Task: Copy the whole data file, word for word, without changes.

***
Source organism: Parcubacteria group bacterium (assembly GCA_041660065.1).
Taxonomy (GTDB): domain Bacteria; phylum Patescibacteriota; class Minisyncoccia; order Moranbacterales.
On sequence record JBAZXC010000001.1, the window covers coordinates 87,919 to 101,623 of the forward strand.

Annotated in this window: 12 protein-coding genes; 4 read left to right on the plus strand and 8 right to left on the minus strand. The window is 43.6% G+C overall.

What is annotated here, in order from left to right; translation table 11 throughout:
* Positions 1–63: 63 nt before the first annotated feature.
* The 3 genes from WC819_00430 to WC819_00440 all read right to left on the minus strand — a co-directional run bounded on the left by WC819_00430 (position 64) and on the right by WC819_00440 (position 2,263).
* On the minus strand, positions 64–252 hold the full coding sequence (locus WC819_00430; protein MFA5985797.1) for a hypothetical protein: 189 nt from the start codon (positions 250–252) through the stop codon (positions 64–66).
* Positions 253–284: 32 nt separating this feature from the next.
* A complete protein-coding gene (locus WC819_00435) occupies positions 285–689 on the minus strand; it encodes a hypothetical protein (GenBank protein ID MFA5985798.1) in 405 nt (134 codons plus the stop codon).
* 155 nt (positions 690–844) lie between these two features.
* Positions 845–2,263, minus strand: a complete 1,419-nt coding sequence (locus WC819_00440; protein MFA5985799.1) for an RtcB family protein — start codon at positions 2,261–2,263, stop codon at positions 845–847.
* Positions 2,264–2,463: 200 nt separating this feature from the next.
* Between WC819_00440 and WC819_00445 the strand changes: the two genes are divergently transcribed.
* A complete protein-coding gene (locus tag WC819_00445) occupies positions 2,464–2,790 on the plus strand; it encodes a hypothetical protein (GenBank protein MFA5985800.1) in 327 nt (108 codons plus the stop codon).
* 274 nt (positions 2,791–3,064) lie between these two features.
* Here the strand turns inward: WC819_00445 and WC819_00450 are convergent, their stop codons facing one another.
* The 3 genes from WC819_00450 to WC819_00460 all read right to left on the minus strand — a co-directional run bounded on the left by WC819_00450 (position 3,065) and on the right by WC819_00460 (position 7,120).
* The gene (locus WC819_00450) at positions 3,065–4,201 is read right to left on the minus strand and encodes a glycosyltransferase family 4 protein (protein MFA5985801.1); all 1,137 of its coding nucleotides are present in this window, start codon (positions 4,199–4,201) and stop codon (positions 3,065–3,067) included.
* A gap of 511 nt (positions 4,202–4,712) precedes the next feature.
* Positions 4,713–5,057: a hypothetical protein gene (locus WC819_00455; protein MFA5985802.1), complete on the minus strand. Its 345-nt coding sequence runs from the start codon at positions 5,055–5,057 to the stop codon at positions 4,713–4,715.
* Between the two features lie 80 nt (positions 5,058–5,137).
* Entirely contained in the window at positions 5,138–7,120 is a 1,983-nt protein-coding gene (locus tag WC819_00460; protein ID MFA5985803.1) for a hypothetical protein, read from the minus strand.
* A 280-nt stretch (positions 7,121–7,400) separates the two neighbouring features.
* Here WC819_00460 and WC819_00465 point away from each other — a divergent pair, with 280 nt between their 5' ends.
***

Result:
Source organism: Parcubacteria group bacterium (assembly GCA_041660065.1).
Taxonomy (GTDB): domain Bacteria; phylum Patescibacteriota; class Minisyncoccia; order Moranbacterales.
On sequence record JBAZXC010000001.1, the window covers coordinates 87,919 to 101,623 of the forward strand.

Annotated in this window: 12 protein-coding genes; 4 read left to right on the plus strand and 8 right to left on the minus strand. The window is 43.6% G+C overall.

What is annotated here, in order from left to right; translation table 11 throughout:
* Positions 1–63: 63 nt before the first annotated feature.
* The 3 genes from WC819_00430 to WC819_00440 all read right to left on the minus strand — a co-directional run bounded on the left by WC819_00430 (position 64) and on the right by WC819_00440 (position 2,263).
* On the minus strand, positions 64–252 hold the full coding sequence (locus WC819_00430; protein MFA5985797.1) for a hypothetical protein: 189 nt from the start codon (positions 250–252) through the stop codon (positions 64–66).
* Positions 253–284: 32 nt separating this feature from the next.
* A complete protein-coding gene (locus WC819_00435) occupies positions 285–689 on the minus strand; it encodes a hypothetical protein (GenBank protein ID MFA5985798.1) in 405 nt (134 codons plus the stop codon).
* 155 nt (positions 690–844) lie between these two features.
* Positions 845–2,263, minus strand: a complete 1,419-nt coding sequence (locus WC819_00440; protein MFA5985799.1) for an RtcB family protein — start codon at positions 2,261–2,263, stop codon at positions 845–847.
* Positions 2,264–2,463: 200 nt separating this feature from the next.
* Between WC819_00440 and WC819_00445 the strand changes: the two genes are divergently transcribed.
* A complete protein-coding gene (locus tag WC819_00445) occupies positions 2,464–2,790 on the plus strand; it encodes a hypothetical protein (GenBank protein MFA5985800.1) in 327 nt (108 codons plus the stop codon).
* 274 nt (positions 2,791–3,064) lie between these two features.
* Here the strand turns inward: WC819_00445 and WC819_00450 are convergent, their stop codons facing one another.
* The 3 genes from WC819_00450 to WC819_00460 all read right to left on the minus strand — a co-directional run bounded on the left by WC819_00450 (position 3,065) and on the right by WC819_00460 (position 7,120).
* The gene (locus WC819_00450) at positions 3,065–4,201 is read right to left on the minus strand and encodes a glycosyltransferase family 4 protein (protein MFA5985801.1); all 1,137 of its coding nucleotides are present in this window, start codon (positions 4,199–4,201) and stop codon (positions 3,065–3,067) included.
* A gap of 511 nt (positions 4,202–4,712) precedes the next feature.
* Positions 4,713–5,057: a hypothetical protein gene (locus WC819_00455; protein MFA5985802.1), complete on the minus strand. Its 345-nt coding sequence runs from the start codon at positions 5,055–5,057 to the stop codon at positions 4,713–4,715.
* Between the two features lie 80 nt (positions 5,058–5,137).
* Entirely contained in the window at positions 5,138–7,120 is a 1,983-nt protein-coding gene (locus tag WC819_00460; protein ID MFA5985803.1) for a hypothetical protein, read from the minus strand.
* A 280-nt stretch (positions 7,121–7,400) separates the two neighbouring features.
* Here WC819_00460 and WC819_00465 point away from each other — a divergent pair, with 280 nt between their 5' ends.